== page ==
Over on my project blog, I’ve written a piece on making mechanics for character classes which don’t require so many arbitrary numbers.
I dislike aubergine, but HelloFresh insist on me continuing to try it. This recipe was alright, I guess. Maybe I’ll swap out the aubergine for beans of some kind next time though!
|Onion, 1||Flat Leaf Parsley, 1/2 bunch*|
|Garlic Clove, 2||Sun-dried Tomato, 30g|
|Aubergine, 1||Chilli Flakes, a pinch*|
|Wholewheat Tagliatelle, 180g||Chopped tomatoes, 1 tin*|
|Hard Italian Cheese, as much as you like|
* Sorry these amounts are so unhelpful.
This is a pretty healthy meal, filling 4 of your 5 a day! (Which I’m sure the NHS told me was supposed to be 11 a day, at some point. You cannot win.)
FYI, so you only have to wash up some things: you’re gonna need one large pan for boiling the tagliatelle, a large frying pan which is big enough to hold all your tomatoes, onion and a baking tray. Also, a couple plates, knifes and forks. You can stop washing up now – just leave those cups for later?
- Fill the pan with water, and start it off boiling. Once it’s boiling, throw in the tagliatelle. Cook until it’s sort-of-soft-but-still-firm-kinda. Then take it off the heat.
- Cut up the aubergine. Get rid of the middle spongy bit – we won’t be using it.
- Throw this onto the baking tray with some oil, and put it in the grill. Cook until it’s a little crispy on the outsides.
- Meanwhile, chop the onion, garlic and sun-dried tomatoes. It’s okay to get these all mixed up if you run out of room. They’ll be fried together.
Here, I’ve not chopped the tomato nearly enough. Keep chopping, otherwise you’ll get surprising chewy bits in your food.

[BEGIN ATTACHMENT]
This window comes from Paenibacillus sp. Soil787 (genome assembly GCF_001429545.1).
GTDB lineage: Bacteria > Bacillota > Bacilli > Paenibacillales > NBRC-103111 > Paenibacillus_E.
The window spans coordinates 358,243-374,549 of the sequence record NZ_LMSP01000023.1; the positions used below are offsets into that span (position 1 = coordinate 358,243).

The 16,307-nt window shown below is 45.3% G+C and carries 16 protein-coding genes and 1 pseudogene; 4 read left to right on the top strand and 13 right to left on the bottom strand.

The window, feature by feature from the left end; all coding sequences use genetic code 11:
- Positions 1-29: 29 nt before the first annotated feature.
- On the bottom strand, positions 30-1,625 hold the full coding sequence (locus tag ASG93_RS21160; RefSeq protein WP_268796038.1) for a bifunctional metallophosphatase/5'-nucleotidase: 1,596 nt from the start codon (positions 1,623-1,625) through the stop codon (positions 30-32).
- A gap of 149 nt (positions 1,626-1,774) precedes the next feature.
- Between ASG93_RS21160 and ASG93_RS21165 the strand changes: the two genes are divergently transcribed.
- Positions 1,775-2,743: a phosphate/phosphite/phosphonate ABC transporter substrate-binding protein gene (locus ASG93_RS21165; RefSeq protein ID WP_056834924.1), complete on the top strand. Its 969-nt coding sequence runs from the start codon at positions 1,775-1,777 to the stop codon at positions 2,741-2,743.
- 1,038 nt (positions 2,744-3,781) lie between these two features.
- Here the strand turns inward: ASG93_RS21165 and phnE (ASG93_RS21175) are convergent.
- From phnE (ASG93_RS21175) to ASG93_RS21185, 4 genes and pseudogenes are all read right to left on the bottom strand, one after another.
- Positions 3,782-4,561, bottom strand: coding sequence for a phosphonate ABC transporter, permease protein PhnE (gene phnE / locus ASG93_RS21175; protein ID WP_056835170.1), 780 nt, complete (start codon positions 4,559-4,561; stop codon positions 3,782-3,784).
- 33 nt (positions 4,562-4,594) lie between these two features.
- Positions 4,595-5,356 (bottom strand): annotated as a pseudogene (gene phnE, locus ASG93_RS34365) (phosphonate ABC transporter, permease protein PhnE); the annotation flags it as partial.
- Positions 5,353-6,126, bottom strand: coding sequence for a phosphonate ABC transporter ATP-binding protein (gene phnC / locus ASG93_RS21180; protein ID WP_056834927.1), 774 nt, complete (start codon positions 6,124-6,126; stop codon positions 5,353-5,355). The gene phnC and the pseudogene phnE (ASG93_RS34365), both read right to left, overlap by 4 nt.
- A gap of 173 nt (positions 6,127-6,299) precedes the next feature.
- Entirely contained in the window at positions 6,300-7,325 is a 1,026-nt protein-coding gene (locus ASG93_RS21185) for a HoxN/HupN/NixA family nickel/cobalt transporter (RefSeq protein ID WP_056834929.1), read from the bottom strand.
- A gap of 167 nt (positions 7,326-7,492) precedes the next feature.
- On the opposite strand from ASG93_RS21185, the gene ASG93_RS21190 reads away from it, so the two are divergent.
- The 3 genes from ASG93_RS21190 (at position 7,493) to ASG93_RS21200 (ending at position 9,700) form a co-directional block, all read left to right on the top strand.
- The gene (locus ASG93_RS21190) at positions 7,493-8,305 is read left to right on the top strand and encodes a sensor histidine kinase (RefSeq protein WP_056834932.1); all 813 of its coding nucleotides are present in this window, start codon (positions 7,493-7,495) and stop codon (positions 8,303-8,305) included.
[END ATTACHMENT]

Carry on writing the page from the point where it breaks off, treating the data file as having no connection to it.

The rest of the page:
- Chop the parsley too, but keep that separate.
- Throw the onion, garlic, sun-dried tomatoes, and chili flakes into the frying pan, with a little oil. Mix these up good and proper. I did not mix well enough, and the chili flakes got all clumped in together.
- After a few minutes of these cooking, throw in the tinned tomatoes and some black pepper. Let this steam off for a few minutes, til it’s a little thicker.
- Throw in the aubergine, if it’s cooked.
- Throw in the pasta!
- Mix it all up.
- Serve with cheese and parsley on top.
This is podcast I don’t listen to enough. The PHP Roundtable episode on PHP-FIG (with so many of the team) is a really interesting one. They cover the dark times of the FIG as well as the cool times.
This has been a very sysadmin-y week for me, and I’ve mixed feelings about that. For now though, I’d like to tell the story of how I debugged why I couldn’t access my MySQL server.
My standard MO would be to have MySQL and the app running on the same machine. This time though, since I’ve built my app using Docker (which I’m deploying with Docker Cloud) I can’t have the MySQL server on the same box.
I do have a box already with MySQL running, however that box is smartly locked down with all sorts of iptables voodoo. Very few things are allowed to talk out from the server, and even fewer are allowed to talk to the server. Here are the steps I took while learning how to open that box up.
First, on the MySQL box figure out what port it’s running on. The default is 3306, but you can confirm that like so:
sudo netstat --tcp --listening --program --numeric-ports | grep 'mysql'
The number in the forth column, which looks a bunch like an IP address with a port, is the port you’re looking for.
Now we know that, we can check if our app server has access to the database server.
telnet yourhost.com 3306
Hopefully, you won’t get anything back but a quick message about it “Trying” to connect, and eventually “Network is unreachable”. If this command does actually connect you to your MySQL server then you should focus on locking that down as soon as you can.
Assuming that you’ve already got your server locked down via iptables though, you’ll want to open it up so that you app server (and only your app server’s IP) can get access to this port. I don’t know enough about system administration to get dirty with real iptables conf files though, so I much prefer to install webmin which will give you a lovely interface for it.
You want to be setting up rules which look like this:
- Source address: [Your app’s IP address]
- Source port: 3306